On May 20th, 2020, with almost 280,000 infections and close to 28,000 deaths reported in Spain, Socialist Prime Minister Pedro Sánchez secured a narrow majority of 177 votes in the Congreso de los Diputados, the lower house of Parliament, for the fifth extension of the state of alarm since March 14th, this time until June 7th.
He received a narrow support of 177 votes (out of 350) from his coalition partner, the communist alliance Unidas Podemos, the separatist Basque Nationalist Party (PNV), the ultra-left Más País, founded by a disgruntled former member of Podemos, as well as four regional parties from the Canary Islands, Aragon and Cantabria. The center-right Citizen Party, which recently seems to have moved to the left, and as a result has lost a few prominent members, agreed just one day in advance to vote in favor of the government plan. Still, their parliamentary speaker Edmundo Bal said that an unyielding and unilateral Prime Minister had taken advantage of the special situation and created lots of uncertainty.
In a rare moment of humbleness, Sánchez apologized for his mistakes, but at the same time pointed out that they were dictated by exceptional circumstances. He also appealed to all those united by the desire to save lives to work side by side.
Unsurprisingly, Sánchez was harshly criticized by the leader of the main opposition group, Pablo Casado from the Popular Party (PP), who accused him of wasting time and overstepping his powers, comparing him to the Sun King, France’s absolutist monarch Louis XIV.
On the same day, Spanish Health Minister Salvador Illa announced the compulsory use of surgical masks from May 21st until at least until June 7th. Without a specific type being required, they must be worn on the street, in open-air spaces and any closed space that is for public use or that is open to the public, where it is not possible to maintain a distance of two meters between individuals.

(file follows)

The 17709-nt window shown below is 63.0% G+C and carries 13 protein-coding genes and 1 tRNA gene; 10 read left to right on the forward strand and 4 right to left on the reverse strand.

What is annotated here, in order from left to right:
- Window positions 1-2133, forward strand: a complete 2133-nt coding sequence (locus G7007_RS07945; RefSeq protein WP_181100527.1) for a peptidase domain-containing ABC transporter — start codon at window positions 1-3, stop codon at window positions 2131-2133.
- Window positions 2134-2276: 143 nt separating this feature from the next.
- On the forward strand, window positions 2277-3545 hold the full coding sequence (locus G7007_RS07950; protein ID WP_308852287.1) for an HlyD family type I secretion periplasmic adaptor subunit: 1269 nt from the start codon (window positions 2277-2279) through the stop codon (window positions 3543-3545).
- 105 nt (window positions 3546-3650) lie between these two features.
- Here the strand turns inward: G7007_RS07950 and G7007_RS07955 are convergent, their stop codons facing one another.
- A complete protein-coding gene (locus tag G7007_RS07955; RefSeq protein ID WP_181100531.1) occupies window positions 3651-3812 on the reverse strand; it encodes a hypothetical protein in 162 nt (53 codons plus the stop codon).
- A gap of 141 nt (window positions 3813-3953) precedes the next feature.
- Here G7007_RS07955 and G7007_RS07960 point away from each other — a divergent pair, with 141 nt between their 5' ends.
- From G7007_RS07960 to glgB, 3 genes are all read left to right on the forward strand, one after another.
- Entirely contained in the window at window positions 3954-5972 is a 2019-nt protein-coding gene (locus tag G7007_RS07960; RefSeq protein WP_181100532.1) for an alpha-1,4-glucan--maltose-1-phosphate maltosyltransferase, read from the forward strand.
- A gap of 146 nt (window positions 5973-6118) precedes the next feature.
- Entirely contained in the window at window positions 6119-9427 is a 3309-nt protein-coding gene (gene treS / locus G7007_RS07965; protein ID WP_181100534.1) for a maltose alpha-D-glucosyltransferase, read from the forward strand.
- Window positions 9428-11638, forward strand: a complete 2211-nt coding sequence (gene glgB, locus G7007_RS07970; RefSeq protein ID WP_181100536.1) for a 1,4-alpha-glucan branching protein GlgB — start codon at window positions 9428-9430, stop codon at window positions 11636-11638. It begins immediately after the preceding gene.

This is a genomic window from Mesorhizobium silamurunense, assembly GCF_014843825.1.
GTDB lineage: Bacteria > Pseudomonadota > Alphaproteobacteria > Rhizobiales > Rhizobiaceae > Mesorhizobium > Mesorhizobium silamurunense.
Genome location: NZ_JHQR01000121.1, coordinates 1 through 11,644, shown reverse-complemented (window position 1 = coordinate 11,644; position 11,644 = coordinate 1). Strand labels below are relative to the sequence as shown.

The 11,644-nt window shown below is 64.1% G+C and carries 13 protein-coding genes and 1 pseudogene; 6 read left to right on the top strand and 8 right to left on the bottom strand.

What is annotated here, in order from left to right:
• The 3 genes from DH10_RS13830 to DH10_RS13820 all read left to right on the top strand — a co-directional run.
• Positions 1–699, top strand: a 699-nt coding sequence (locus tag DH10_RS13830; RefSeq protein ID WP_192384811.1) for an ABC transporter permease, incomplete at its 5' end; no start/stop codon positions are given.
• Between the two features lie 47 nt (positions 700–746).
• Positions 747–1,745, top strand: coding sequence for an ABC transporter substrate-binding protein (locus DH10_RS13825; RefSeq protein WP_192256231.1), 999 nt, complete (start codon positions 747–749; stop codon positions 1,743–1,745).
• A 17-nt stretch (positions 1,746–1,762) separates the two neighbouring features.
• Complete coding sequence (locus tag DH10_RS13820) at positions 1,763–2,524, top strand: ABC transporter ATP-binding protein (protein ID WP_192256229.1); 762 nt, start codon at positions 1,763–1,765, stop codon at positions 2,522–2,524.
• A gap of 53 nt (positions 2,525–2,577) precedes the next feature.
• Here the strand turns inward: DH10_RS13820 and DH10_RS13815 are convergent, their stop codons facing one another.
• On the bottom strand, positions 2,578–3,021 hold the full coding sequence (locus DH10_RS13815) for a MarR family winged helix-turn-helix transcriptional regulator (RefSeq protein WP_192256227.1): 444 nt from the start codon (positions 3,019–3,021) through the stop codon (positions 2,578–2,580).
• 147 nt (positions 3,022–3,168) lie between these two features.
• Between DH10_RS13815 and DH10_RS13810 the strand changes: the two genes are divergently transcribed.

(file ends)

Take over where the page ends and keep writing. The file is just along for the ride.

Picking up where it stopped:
The new rules apply to everyone over the age of six and the use of these masks is also recommended for children between three and five years old. Exceptions include people with respiratory problems and those with other health issues or disabilities, as well as cases of force majeure. Activities like running are also exempted.
The central government made it very clear that it will not be handing out masks to the public for free, but has set a maximum price of 0.96 euros. Regional authorities, which supposedly have received 9.6 million masks from Madrid, may take their own decisions, though.
At first, I was not recommend that they be worn by people with no symptoms, but after one of the numerous U-turns made by the current leadership, masks became mandatory on public transportation on May 4th.
Now, although no specific sanctions for those who refuse to wear them have been established, under the current Public Safety Law, approved by former PP Prime Minister Mariano Rajoy on March 2015, offenders will most likely be fined between 100 and 600 euros for minor breaches.